Home
Past Events
 
Boy Scout Ranks
Merit Badges Index Page
Merit Badge Workbooks Page
Merit Badge Counselors Page
Other Boy Scout Awards Page
 
Scoutmaster Bucky Approved
Great Scout Resource Links
 

Cubmaster Bob Katt

    a website for Cub Scouting

Advisor Kodi

     an area for Venturing

 
 
 


Woodwork Merit Badge
 

 
Scoutmaster Bucky Comments:

Although not required, Scouts will find earning the Woodwork Merit Badge easier having already completed their  First Aid Merit Badge and their 1st Class Rank.  Many of the first aid requirements for wood carving are done in these areas and will make the Woodwork Merit Badge much easier to complete. Great Summer Scout Camp merit badge if offered.

The Woodwork Merit Badge requires Scouts to earn their Totin' Chip Boy Scout Award as a part of these merit badge requirements.

If you like the Woodwork Merit Badge, consider also doing American Labor, Automotive Maintenance, Carpentry, Composite Materials, Drafting, Home Repairs, Leatherwork, Metalwork, Painting, Plumbing, or Wood Carving

     
Created   1923
     
Scoutmaster Bucky Workbook  

click here

Scoutmaster Bucky Class Preparation Page  

click here

     
     
Scoutmaster Bucky offered this merit badge:

Saturday December 21, 2013

Base Camp
Fort Snelling, MN

 

XX Scouts

Sunday October 9, 2011

Base Camp
Fort Snelling, MN

 

1 Scout

Saturday October 8, 2011

Base Camp
Fort Snelling, MN

 

6 Scouts

 

 

Requirements:

source: Boy Scout Requirements, 2013 Edition

1. Do the following:

a. Explain to your counselor the most likely hazards you may encounter while participating in woodwork activities, and what you should do to anticipate, help prevent, mitigate, and respond to these hazards.  Explain what precautions you should take to safely use your tools.

b. Show that you know first aid for injuries that could occur while woodworking, including splinters, scratches, cuts, severe bleeding, and shock. Tell what precautions must be taken to help prevent loss of eyesight or hearing, and explain why and when it is necessary to use a dust mask.

c. Earn the Totin' Chip recognition.

2. Do the following:

a. Describe how timber is grown, harvested, and milled. Tell how lumber is cured, seasoned, graded, and sized.

b. Collect and label blocks of six kinds of wood useful in woodworking. Describe the chief qualities of each. Give the best uses of each.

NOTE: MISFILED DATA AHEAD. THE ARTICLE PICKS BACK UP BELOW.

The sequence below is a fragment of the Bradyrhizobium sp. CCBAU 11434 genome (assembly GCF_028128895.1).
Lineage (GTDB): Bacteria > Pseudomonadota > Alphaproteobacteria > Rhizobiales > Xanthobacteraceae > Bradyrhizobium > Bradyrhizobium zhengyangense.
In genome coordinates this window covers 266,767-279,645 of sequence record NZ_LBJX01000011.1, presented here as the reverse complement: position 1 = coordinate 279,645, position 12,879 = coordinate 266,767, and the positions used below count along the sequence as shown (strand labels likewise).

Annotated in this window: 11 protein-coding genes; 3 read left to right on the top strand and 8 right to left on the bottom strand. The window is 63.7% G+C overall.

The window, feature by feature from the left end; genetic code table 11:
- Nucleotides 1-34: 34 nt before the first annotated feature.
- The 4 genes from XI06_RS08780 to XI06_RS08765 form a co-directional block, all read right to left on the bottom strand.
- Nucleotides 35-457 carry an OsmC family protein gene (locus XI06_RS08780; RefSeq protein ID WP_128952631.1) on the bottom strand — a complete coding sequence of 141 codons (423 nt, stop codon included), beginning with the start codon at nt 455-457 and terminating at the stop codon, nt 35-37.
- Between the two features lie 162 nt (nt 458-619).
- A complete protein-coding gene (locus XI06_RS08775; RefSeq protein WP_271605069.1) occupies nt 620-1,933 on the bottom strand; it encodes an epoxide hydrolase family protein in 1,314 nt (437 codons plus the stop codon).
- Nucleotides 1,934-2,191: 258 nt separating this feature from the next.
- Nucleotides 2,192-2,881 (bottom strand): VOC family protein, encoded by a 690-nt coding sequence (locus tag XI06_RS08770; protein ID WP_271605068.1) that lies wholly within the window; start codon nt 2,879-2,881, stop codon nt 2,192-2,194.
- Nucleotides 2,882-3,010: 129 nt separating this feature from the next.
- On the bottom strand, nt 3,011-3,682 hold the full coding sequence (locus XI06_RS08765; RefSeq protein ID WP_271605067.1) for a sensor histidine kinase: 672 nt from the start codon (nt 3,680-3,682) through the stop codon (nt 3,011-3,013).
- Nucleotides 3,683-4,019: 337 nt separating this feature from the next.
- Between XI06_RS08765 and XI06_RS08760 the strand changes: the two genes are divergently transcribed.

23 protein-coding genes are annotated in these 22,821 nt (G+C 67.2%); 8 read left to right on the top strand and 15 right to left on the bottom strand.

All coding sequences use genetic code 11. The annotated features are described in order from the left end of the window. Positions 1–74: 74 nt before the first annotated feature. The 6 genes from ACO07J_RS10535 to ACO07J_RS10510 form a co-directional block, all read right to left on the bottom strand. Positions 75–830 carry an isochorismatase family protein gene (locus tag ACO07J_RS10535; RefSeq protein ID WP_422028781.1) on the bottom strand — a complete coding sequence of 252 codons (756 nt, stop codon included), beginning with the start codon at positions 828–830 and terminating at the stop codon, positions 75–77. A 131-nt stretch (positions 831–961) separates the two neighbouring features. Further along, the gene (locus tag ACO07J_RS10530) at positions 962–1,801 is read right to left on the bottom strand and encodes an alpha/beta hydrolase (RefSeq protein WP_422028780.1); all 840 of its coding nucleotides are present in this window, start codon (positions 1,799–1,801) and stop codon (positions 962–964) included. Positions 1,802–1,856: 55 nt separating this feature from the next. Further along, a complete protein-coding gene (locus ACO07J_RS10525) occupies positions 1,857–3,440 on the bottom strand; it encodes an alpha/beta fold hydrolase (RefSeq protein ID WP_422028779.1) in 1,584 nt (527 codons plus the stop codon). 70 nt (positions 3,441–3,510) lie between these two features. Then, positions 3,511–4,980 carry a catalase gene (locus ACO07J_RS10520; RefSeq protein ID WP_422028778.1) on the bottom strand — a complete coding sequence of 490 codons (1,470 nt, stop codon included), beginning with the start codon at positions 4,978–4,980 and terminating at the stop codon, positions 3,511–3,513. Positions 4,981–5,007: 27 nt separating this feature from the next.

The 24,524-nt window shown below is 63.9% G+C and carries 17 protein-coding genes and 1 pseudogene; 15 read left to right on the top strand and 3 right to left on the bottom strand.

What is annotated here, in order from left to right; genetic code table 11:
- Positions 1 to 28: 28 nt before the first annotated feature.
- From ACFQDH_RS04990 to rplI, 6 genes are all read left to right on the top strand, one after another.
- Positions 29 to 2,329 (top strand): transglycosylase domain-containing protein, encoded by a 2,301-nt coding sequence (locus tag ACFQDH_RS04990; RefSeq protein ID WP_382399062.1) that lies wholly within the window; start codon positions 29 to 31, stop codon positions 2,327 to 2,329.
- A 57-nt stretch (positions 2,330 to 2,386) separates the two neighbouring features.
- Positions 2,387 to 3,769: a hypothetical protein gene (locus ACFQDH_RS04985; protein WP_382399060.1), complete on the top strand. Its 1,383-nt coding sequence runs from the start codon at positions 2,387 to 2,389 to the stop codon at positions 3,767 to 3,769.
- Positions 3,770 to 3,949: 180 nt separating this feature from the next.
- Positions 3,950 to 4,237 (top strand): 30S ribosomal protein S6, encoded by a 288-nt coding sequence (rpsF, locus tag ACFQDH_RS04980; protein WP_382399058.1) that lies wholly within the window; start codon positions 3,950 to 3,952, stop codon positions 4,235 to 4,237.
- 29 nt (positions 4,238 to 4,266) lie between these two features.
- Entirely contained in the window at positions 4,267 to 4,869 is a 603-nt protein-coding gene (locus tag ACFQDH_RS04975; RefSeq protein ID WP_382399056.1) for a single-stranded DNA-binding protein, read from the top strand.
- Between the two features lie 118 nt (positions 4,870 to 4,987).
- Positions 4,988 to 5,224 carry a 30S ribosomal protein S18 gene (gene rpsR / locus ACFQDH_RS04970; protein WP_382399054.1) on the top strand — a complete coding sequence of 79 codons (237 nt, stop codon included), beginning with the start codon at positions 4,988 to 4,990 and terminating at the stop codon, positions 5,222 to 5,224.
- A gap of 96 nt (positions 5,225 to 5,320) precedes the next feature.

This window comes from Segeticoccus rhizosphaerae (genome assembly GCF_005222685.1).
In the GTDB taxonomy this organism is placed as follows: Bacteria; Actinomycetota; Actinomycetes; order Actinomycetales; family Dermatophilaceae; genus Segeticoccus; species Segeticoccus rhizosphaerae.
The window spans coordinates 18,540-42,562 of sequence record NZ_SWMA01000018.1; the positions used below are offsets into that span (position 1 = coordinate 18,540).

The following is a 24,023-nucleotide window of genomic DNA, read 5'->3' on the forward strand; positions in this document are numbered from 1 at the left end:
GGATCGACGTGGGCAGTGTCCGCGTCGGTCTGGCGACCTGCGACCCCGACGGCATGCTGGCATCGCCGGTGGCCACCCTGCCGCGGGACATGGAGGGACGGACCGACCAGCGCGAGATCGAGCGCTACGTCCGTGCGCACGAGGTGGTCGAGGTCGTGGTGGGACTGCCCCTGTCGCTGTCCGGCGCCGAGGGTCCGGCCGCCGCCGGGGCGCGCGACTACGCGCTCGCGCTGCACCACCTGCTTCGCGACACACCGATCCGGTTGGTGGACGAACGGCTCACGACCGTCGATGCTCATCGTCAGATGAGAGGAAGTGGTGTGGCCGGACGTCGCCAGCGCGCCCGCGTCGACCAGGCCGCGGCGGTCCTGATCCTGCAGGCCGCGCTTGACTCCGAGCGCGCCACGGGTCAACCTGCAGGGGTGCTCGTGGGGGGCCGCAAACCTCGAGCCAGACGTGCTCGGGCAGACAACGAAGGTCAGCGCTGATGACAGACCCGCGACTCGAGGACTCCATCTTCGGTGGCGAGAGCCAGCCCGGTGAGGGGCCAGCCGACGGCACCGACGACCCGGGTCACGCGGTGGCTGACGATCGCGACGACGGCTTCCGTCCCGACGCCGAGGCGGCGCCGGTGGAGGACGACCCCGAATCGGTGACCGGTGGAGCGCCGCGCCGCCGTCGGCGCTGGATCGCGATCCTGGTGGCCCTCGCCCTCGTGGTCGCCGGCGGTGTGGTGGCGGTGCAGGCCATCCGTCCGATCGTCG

3. Do the following:

a. Show the proper care, use, and storage of all working tools and equipment that you own or use at home or school.

b. Sharpen correctly the cutting edges of two different tools.

 

4. Using a saw, plane, hammer, brace, and bit, make something useful of wood. Cut parts from lumber that you have squared and measured from working drawings.

 

5. Create your own carpentry project. List the materials you will need to complete your project, and then build your project. Keep track of the time you spend and the cost of the materials.

 

6. Do TWO of the following:

a. Make working drawings of a project needing (1) beveled or rounded edges OR curved or incised cuttings, OR (2) miter, dowel, or mortise and tenon joints. Build this project.

b. Make a cabinet, box or something else with a door or lid fastened with inset hinges.

c. Help make and repair wooden toys for underprivileged children OR help carry out a carpentry service project approved by your counselor for a charitable organization.

 

7. Talk with a cabinetmaker or carpenter. Find out about the training, apprenticeship, career opportunities, work conditions, work hours, pay rates, and union organization that woodworking experts have in your area

 


Totin' Chip

This certification grants a Scout the right to carry and use woods tools. (a pocket knife, a hand axe and/or a saw.)  A Totin' Chip Card will be issued upon completion of the requirements, however a Scout's Totin' Rights can be taken from him if he fails in his responsibilities. This Totin' Chip Card is to be in the possession of a Scout anytime he carries a pocket knife or uses his pocket knife, a hand axe, or saw during a Scout outing.  The Scout must show his Scout Leader, or someone designated by his leader, that he understands his responsibility to do the following:

Requirements:

  1. Read and understand woods tools use and safety rules from the Boy Scout Handbook.

  2. Demonstrate proper handling, care, and use of the pocket knife, ax, and saw.

  3. Use knife, ax, and saw as tools, not playthings.

  4. Respect all safety rules to protect others.

  5. Respect property. Cut living and dead trees only with permission and good reason.

  6. Subscribe to the Outdoor Code.
     


this page last reviewed and updated - January 2013